In California, unless an employee signs an employment contract for a specific duration, they are usually considered to be employed at-will. Generally, employers can fire at-will employees at any time for almost any reason, or no reason at all. However, there are certain protections for employees that if violated can give rise to a wrongful termination claim.

Wrongful Termination Statute of Limitations

The statute of limitations represents a time limit imposed by the law to bring a specific legal claim. If a claim is not filed within the time allowed by the statute of limitations, case will likely be dismissed unless there are serious outside factors. In California, the statute of limitations for wrongful termination varies depending on the type of lawsuit that is filed:

  • Wrongful Termination in Violation of Public Policy: California state law requires the suit be filed within 2 years of the firing.
  • Wrongful Termination because of Discrimination or Harassment: Under California’s Fair Employment and Housing Act (FEHA), this type of claim should be brought first to the Department of Fair Employment and Housing (DFEH) within 1 year of the termination. If DFEH fails to resolve the claim or issues a right to sue notice, a claim can be filed in state court for up to 90 days after DFEH makes its ruling.
  • Wrongful Termination as a Breach of Contract: California state law requires suits concerning written contracts to be filed within 4 years of the breach while oral or implied contract suits must be filed within 2 years of the breach.

Common Law Examples of Wrongful Termination

The following represent some common law examples of actionable wrongful termination claims in the state of California:

  • Violating Public Policy:
    • Terminating employment because an employee refused to comply with an order to violate antitrust laws
    • Terminating employment in retaliation for an employee disclosing a violation of state or federal regulations (known as the “whistleblower” protection).
    • Terminating an employee for supporting a coworker’s sexual harassment claim
  • Discrimination or Harassment:
    • Employers may not terminate employment for race, gender, age, religion, disability, or other protected status.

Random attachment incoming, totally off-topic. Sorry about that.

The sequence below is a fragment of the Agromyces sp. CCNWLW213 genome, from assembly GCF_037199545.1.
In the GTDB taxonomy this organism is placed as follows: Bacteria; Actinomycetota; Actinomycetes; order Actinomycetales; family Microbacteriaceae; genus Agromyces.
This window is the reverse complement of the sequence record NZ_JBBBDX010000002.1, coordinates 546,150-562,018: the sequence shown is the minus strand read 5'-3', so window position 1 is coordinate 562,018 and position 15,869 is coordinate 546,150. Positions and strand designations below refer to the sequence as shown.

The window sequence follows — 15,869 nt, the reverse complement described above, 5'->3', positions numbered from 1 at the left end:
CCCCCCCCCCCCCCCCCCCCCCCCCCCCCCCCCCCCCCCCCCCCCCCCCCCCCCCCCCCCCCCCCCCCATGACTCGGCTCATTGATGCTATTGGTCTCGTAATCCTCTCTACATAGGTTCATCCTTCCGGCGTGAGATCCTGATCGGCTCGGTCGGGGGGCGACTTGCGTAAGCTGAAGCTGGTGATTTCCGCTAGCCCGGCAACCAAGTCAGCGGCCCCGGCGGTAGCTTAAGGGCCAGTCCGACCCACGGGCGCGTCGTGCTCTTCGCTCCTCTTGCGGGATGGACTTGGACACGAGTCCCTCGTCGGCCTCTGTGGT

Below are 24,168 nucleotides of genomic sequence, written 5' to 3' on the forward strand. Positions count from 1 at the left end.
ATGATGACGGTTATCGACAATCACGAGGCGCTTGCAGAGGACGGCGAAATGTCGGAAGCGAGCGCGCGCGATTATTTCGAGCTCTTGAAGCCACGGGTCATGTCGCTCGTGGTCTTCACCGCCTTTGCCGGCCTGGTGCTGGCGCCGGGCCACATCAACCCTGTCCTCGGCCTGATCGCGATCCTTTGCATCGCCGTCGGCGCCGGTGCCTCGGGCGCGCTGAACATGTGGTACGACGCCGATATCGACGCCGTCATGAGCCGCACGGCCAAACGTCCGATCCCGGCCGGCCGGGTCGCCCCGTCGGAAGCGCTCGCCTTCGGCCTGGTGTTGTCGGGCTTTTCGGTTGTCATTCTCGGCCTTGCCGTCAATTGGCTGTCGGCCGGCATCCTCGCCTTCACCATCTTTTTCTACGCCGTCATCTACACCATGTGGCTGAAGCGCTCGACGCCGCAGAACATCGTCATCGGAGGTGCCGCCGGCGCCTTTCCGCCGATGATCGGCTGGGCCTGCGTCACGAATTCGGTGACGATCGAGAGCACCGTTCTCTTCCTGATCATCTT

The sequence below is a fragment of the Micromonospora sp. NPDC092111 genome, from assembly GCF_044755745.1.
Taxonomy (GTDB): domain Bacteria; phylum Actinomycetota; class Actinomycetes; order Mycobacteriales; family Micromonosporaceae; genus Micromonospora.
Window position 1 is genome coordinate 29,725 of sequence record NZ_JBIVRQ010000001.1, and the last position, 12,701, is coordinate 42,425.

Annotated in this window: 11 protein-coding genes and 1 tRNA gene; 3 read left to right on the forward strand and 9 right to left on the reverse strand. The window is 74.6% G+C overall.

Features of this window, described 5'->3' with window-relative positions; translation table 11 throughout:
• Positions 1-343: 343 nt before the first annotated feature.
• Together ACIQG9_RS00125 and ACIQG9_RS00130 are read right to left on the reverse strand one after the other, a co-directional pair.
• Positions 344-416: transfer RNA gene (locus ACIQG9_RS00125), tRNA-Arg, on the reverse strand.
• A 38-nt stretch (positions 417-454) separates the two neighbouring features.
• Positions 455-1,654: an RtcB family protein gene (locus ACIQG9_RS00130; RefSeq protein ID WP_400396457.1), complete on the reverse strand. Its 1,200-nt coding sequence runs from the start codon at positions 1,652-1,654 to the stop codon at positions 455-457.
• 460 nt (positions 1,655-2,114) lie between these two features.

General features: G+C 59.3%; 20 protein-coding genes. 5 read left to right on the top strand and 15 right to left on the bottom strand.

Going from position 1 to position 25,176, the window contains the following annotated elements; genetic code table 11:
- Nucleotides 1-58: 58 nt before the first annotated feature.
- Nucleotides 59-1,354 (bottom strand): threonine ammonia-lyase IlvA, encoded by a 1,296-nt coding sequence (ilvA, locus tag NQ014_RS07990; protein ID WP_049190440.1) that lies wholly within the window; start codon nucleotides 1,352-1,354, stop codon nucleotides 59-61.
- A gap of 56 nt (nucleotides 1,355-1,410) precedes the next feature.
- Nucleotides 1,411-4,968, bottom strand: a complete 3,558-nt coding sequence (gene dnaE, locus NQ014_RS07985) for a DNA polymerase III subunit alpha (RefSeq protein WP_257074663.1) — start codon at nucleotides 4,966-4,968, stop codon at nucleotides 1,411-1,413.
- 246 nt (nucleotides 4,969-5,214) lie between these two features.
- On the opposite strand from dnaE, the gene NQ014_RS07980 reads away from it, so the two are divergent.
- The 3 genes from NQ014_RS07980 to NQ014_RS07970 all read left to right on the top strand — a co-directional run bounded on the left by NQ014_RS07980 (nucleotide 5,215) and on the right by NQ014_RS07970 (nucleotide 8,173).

• Employers may not terminate employment for objecting to sexual harassment.
  • Wrongful Termination as a Breach of Contract:
    • Employee contract provides for 6 months’ notice before firing but only receives 3 months’ notice
    • Employee contract provides that employee may only be fired “for cause” but they are terminated for no reason.

First Steps in a Wrongful Termination Case

If pursuing a wrongful termination action for discrimination, harassment, and/or retaliation; you must first file a pre-complaint inquiry with the California Department of Fair Employment and Housing. There are two possible approaches in filing the initial claim with DFEH:

  1. Request DFEH to investigate and resolve the wrongful termination claim; or 
  2. Request a “right-to-sue” notice, which permits the claim to be taken court. Requests forms can be filled out and filed on the DFEH website.

If pursuing a wrongful termination action for breach of contract or violation of public policy, a complaint stating the allegations must be filed in an appropriate state court within the required statute of limitations. After the complaint is filed, all adverse parties must be provided service of process according to the California Rules of Civil Procedure.

How to Prove Wrongful Termination

Each type of wrongful termination case has its own set of factors that must be proven:

  • Public Policy
    • An employment relationship existed
    • Employment was terminated or constructively terminated
    • Employer terminated the employee for one of the four protected reasons:
    • Refusing to violate a statute;
    • Performing a statutory obligation;
    • Exercising a constitutional or statutory right or privilege; or
    • Reporting a statutory violation for the public’s benefit.
  • Discrimination
    • An employment relationship existed
    • Employment was terminated by employer
    • Employee’s protected status is involved
    • Discrimination was a motivating factor
  • Harassment
    • An employment relationship existed
    • Employment was terminated or constructively terminated by the employer
    • The motivating factor for termination was employee’s objection to harassment
  • Breach of Contract
    • An employment relationship existed
    • Employment was terminated or constructively terminated by employer
    • Employment was terminated in violation of employment contract, written company policy, or labor union provisions.

Where Can You Find the Right Lawyer for Your Wrongful Termination Claim?

Wrongful termination claims are difficult to navigate and the success of the claim can depend on if the right steps were taken. An California employment lawyer can make sure that you file the correct paperwork, find the evidence you need, and (if needed) represent you in a court of law. The best way for your to succeed in your wrongful termination claim is to make sure that you have the right legal help.